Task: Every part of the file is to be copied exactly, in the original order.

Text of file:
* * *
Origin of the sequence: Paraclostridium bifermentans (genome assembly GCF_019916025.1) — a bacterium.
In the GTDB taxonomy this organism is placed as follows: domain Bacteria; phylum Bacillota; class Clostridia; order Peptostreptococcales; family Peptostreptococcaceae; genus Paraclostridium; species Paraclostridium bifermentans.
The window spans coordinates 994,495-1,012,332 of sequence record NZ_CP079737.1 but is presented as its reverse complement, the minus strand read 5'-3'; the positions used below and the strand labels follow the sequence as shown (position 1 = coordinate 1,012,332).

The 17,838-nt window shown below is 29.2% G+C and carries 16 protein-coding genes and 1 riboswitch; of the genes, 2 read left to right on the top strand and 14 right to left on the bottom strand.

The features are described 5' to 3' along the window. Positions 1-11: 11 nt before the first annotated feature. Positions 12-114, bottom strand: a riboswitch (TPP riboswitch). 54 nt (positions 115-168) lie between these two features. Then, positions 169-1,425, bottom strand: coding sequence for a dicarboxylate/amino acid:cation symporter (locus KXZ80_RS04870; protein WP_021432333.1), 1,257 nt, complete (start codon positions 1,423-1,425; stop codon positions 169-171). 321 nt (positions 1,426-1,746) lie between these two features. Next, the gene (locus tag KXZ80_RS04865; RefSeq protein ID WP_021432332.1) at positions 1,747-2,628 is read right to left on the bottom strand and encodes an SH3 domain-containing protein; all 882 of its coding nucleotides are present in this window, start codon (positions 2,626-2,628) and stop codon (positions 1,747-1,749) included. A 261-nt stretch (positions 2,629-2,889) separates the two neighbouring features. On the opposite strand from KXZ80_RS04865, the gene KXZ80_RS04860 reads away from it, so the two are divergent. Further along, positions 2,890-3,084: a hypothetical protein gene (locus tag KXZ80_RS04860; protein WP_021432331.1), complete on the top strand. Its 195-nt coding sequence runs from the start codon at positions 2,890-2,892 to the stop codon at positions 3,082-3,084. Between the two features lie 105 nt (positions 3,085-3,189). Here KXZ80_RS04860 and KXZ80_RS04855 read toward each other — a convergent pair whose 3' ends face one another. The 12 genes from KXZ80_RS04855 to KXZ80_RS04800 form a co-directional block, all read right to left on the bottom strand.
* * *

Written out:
Origin of the sequence: Paraclostridium bifermentans (genome assembly GCF_019916025.1) — a bacterium.
In the GTDB taxonomy this organism is placed as follows: domain Bacteria; phylum Bacillota; class Clostridia; order Peptostreptococcales; family Peptostreptococcaceae; genus Paraclostridium; species Paraclostridium bifermentans.
The window spans coordinates 994,495-1,012,332 of sequence record NZ_CP079737.1 but is presented as its reverse complement, the minus strand read 5'-3'; the positions used below and the strand labels follow the sequence as shown (position 1 = coordinate 1,012,332).

The 17,838-nt window shown below is 29.2% G+C and carries 16 protein-coding genes and 1 riboswitch; of the genes, 2 read left to right on the top strand and 14 right to left on the bottom strand.

The features are described 5' to 3' along the window. Positions 1-11: 11 nt before the first annotated feature. Positions 12-114, bottom strand: a riboswitch (TPP riboswitch). 54 nt (positions 115-168) lie between these two features. Then, positions 169-1,425, bottom strand: coding sequence for a dicarboxylate/amino acid:cation symporter (locus KXZ80_RS04870; protein WP_021432333.1), 1,257 nt, complete (start codon positions 1,423-1,425; stop codon positions 169-171). 321 nt (positions 1,426-1,746) lie between these two features. Next, the gene (locus tag KXZ80_RS04865; RefSeq protein ID WP_021432332.1) at positions 1,747-2,628 is read right to left on the bottom strand and encodes an SH3 domain-containing protein; all 882 of its coding nucleotides are present in this window, start codon (positions 2,626-2,628) and stop codon (positions 1,747-1,749) included. A 261-nt stretch (positions 2,629-2,889) separates the two neighbouring features. On the opposite strand from KXZ80_RS04865, the gene KXZ80_RS04860 reads away from it, so the two are divergent. Further along, positions 2,890-3,084: a hypothetical protein gene (locus tag KXZ80_RS04860; protein WP_021432331.1), complete on the top strand. Its 195-nt coding sequence runs from the start codon at positions 2,890-2,892 to the stop codon at positions 3,082-3,084. Between the two features lie 105 nt (positions 3,085-3,189). Here KXZ80_RS04860 and KXZ80_RS04855 read toward each other — a convergent pair whose 3' ends face one another. The 12 genes from KXZ80_RS04855 to KXZ80_RS04800 form a co-directional block, all read right to left on the bottom strand.